December 5, 2023


Gets In Done On Time

New SRHBA CEO an eager advocate for local home builders

Nicole Burgess is excited to advance the success of the residential construction industry in our city, as the new CEO of the Saskatoon & Region Home Builders’ Association.

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Nicole Burgess has hit the ground running as the new CEO of the Saskatoon & Region Home Builders’ Association (SRHBA).

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Burgess assumed the top leadership role of the organization representing member builders and suppliers of Saskatoon’s residential construction industry on June 6.

Conrad Ehr, chair of the SRHBA board, announced Burgess’ appointment, stating: “Our board, following an exhaustive search is excited to welcome Nicole to the association. Her extensive experience and success of over 20 years in association management and advocacy, working board of directors, volunteers and teams, provide a rich base from which she will lead the association in its continued success.”

Nicole Burgess brings over 20 years of association management and advocacy experience to her new role as CEO of the Saskatoon & Region Home Builders’ Association (SRHBA). SUPPLIED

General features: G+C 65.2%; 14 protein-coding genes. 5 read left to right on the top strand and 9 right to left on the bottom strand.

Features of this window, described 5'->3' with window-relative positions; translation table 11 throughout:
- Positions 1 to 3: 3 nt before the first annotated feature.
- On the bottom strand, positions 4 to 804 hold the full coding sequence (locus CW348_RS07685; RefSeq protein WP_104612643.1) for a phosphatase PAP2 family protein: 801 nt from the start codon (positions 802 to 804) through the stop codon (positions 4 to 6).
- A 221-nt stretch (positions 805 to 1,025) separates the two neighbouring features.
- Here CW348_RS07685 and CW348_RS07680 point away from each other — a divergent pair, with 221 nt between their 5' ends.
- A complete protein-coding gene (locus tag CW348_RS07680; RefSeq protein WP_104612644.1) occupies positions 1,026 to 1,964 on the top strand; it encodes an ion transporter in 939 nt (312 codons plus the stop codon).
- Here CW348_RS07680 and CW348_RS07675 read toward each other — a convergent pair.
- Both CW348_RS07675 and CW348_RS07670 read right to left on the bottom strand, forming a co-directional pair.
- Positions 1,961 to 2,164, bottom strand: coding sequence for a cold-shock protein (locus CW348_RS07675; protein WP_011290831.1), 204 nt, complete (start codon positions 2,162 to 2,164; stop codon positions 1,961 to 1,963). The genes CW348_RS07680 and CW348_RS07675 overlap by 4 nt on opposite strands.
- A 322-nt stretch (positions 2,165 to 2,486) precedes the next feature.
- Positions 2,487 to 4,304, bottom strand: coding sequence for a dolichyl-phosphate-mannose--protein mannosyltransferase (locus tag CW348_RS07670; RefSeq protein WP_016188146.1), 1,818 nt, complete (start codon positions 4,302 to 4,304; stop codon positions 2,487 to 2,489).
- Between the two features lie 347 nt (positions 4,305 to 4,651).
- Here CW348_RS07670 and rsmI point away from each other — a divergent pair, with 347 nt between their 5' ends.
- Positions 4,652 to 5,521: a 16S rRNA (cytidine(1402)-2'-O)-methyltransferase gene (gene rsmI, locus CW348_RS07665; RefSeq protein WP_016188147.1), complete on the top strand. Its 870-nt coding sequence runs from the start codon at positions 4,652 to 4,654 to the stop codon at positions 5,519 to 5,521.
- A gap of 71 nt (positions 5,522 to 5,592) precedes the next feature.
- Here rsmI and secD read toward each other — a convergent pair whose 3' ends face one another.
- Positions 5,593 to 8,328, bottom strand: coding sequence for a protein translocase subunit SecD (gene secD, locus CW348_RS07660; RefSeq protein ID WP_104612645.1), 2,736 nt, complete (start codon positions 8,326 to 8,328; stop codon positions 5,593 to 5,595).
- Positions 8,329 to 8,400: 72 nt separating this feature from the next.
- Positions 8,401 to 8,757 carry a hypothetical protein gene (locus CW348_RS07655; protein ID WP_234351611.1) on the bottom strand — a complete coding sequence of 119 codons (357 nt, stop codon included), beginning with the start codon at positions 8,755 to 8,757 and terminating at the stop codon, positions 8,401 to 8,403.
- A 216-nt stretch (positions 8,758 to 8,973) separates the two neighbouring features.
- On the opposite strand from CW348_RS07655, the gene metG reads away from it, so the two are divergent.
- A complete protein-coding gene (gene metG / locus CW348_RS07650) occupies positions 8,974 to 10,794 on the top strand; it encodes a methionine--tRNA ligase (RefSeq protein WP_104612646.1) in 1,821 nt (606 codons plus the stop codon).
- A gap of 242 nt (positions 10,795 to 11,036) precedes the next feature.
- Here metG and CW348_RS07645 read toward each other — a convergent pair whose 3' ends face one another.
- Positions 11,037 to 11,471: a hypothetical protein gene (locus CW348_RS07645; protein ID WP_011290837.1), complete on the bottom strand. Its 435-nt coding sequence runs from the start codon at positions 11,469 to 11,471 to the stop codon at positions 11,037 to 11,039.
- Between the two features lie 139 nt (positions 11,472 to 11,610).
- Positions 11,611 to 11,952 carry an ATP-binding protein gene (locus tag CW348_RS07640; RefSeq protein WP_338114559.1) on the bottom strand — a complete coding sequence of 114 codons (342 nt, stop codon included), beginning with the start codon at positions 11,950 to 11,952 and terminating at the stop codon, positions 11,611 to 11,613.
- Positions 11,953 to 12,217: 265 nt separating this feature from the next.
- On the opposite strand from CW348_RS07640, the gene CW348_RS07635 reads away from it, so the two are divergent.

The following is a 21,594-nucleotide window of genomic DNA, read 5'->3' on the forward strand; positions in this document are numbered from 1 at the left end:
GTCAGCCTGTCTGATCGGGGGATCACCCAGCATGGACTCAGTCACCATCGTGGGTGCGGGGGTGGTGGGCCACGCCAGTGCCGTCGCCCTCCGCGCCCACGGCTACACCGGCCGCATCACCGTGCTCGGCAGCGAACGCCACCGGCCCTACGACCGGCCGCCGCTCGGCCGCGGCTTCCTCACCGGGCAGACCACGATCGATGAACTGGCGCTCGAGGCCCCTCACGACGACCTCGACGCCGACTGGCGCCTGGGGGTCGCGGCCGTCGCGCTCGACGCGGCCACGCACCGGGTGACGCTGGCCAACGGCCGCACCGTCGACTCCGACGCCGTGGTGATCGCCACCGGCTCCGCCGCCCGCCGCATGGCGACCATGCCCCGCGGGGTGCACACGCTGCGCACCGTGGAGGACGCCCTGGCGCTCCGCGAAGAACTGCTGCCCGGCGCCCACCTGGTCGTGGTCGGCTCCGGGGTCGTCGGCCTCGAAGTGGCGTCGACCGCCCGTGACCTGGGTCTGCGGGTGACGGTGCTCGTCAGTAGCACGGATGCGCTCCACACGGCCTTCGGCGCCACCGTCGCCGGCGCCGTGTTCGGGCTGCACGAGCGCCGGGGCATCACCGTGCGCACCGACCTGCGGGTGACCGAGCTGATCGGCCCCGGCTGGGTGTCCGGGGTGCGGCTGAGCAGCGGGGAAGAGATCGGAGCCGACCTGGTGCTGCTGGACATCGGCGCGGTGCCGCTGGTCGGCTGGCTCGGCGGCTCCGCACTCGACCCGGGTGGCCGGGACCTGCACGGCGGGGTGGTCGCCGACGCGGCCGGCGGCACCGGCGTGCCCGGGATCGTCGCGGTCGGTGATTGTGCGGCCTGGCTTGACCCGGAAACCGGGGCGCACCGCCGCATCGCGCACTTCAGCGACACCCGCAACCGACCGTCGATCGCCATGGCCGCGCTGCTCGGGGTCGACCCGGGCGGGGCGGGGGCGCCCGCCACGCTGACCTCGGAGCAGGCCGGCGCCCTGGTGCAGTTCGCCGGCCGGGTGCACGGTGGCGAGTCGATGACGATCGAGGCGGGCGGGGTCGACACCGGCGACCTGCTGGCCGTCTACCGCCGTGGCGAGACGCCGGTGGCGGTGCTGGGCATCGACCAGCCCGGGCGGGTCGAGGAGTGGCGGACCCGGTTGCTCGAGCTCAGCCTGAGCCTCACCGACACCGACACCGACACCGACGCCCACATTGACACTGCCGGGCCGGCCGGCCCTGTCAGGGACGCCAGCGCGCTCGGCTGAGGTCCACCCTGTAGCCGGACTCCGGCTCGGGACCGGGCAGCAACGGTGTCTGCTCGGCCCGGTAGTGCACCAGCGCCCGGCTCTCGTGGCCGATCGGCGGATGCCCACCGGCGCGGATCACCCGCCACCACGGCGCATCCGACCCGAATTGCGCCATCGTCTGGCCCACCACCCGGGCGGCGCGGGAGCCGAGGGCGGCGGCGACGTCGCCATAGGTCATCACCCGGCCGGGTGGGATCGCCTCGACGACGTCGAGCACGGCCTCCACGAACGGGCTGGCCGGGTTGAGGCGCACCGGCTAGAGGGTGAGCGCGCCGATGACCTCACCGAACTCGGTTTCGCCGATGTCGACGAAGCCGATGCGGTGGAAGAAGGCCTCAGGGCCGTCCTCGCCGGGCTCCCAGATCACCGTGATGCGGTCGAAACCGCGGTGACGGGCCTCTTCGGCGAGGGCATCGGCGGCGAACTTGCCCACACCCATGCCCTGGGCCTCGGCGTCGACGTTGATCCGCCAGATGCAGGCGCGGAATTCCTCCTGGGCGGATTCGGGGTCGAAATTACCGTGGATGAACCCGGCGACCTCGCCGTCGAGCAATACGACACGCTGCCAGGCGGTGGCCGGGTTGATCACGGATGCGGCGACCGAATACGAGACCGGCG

Nicole Burgess brings over 20 years of association management and advocacy experience to her new role as CEO of the Saskatoon & Region Home Builders’ Association (SRHBA). SUPPLIED

Burgess brings over 20 years of experience in association management to her new role at the SRHBA. For the past 14 years, she served as CEO for the Saskatchewan Institute of Supply Chain Canada. Previous to that, she worked in health education and advocacy with the Diabetes Association, where she managed seven branches throughout northern Saskatchewan.

Burgess is excited to join the team at the SRHBA. “This is such an important time for our industry right now, and I am so excited to be a part of the important work of our association in ensuring that Saskatoon and region continues to have a thriving and innovative housing industry, which supports accessible and affordable housing,” says Burgess.

“Due to the many challenges and economic pressures being faced by our industry right now, including rising construction costs and interest rates, supply chain challenges, labour shortages and regulatory pressures, it is critically important that as an association we are providing the necessary support to our members, and continue working with all levels of government in ensuring a vibrant and sustainable housing industry, both now and in the future.”

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The SRHBA is one of five founding partners who recently joined together to establish the Saskatchewan Housing Continuum Network (SHCN). Also collaborating on the initiative are the Saskatchewan Realtors Association, the Regina and Region Home Builders’ Association, the Saskatchewan Landlord Association and Habitat for Humanity.

“These associations are working together to promote a healthy housing continuum, which is so key to maintaining Saskatchewan’s competitive edge. By working together, it’s easier and more effective to bring about change,” says Burgess.